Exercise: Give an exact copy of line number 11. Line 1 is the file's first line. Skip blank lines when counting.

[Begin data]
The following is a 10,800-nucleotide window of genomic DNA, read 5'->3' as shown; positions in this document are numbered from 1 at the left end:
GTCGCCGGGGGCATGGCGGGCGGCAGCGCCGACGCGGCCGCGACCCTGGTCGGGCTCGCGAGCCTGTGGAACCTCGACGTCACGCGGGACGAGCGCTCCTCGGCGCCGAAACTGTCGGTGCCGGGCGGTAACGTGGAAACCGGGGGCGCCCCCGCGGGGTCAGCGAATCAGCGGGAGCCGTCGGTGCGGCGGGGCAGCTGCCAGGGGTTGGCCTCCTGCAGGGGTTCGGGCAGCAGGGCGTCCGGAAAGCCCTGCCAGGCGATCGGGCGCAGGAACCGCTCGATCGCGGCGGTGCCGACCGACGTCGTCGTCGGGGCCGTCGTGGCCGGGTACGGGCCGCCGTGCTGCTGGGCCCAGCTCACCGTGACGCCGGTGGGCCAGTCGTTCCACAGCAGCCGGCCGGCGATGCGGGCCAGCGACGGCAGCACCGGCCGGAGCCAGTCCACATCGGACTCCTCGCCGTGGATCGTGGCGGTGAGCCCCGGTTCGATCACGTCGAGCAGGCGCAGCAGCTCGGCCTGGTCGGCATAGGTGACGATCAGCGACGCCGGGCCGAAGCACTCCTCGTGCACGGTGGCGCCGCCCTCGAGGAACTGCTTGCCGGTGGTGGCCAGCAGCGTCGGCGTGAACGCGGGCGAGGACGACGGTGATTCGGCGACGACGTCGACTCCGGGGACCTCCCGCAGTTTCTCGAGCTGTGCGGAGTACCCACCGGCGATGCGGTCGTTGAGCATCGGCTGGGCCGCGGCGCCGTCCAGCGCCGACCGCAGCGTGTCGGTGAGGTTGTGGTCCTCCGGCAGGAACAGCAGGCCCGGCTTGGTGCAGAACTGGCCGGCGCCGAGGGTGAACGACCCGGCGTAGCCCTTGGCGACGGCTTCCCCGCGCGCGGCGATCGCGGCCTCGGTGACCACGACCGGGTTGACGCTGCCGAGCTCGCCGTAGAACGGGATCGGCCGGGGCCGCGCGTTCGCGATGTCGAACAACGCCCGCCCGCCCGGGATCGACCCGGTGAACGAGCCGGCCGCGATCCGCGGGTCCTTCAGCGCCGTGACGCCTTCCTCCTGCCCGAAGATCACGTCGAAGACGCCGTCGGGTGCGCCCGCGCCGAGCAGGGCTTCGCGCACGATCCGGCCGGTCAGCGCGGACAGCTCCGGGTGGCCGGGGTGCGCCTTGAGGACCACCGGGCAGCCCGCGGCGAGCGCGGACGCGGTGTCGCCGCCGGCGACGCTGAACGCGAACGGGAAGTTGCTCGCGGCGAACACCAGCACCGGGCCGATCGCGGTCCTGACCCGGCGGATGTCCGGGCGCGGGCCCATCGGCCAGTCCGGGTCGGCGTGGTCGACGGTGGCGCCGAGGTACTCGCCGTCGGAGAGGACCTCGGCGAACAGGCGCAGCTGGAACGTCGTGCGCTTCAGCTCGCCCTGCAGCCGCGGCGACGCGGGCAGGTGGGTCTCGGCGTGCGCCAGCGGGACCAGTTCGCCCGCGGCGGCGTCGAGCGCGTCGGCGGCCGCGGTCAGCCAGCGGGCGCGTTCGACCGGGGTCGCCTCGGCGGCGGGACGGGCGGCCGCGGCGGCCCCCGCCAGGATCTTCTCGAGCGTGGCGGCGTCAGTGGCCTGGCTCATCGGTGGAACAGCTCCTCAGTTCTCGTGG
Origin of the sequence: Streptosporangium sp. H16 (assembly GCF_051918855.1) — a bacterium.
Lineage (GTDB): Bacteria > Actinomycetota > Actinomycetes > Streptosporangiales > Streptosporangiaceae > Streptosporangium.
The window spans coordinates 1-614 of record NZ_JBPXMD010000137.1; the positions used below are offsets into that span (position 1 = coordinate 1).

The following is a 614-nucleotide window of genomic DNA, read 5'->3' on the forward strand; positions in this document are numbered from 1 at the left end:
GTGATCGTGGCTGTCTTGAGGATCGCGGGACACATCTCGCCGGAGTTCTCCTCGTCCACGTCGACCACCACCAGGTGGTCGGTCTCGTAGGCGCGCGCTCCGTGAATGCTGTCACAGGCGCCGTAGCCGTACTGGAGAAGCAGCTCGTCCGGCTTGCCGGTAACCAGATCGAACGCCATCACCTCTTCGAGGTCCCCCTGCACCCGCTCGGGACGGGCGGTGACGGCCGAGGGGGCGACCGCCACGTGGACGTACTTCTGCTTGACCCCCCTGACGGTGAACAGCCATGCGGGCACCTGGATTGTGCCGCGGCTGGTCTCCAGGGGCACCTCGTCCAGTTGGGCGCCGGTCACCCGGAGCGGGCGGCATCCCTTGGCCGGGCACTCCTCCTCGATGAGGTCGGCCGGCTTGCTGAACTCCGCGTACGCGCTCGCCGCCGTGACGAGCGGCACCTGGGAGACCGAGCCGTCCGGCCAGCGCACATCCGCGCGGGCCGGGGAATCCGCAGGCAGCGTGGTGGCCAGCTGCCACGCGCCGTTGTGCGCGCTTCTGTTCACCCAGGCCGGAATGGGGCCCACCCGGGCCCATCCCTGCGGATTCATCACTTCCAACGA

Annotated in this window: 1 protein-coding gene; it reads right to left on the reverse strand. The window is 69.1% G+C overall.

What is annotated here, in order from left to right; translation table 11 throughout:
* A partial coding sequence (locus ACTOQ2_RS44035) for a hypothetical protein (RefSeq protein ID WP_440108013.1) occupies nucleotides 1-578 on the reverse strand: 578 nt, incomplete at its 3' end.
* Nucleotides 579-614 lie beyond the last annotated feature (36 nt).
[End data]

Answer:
* Nucleotides 579-614 lie beyond the last annotated feature (36 nt).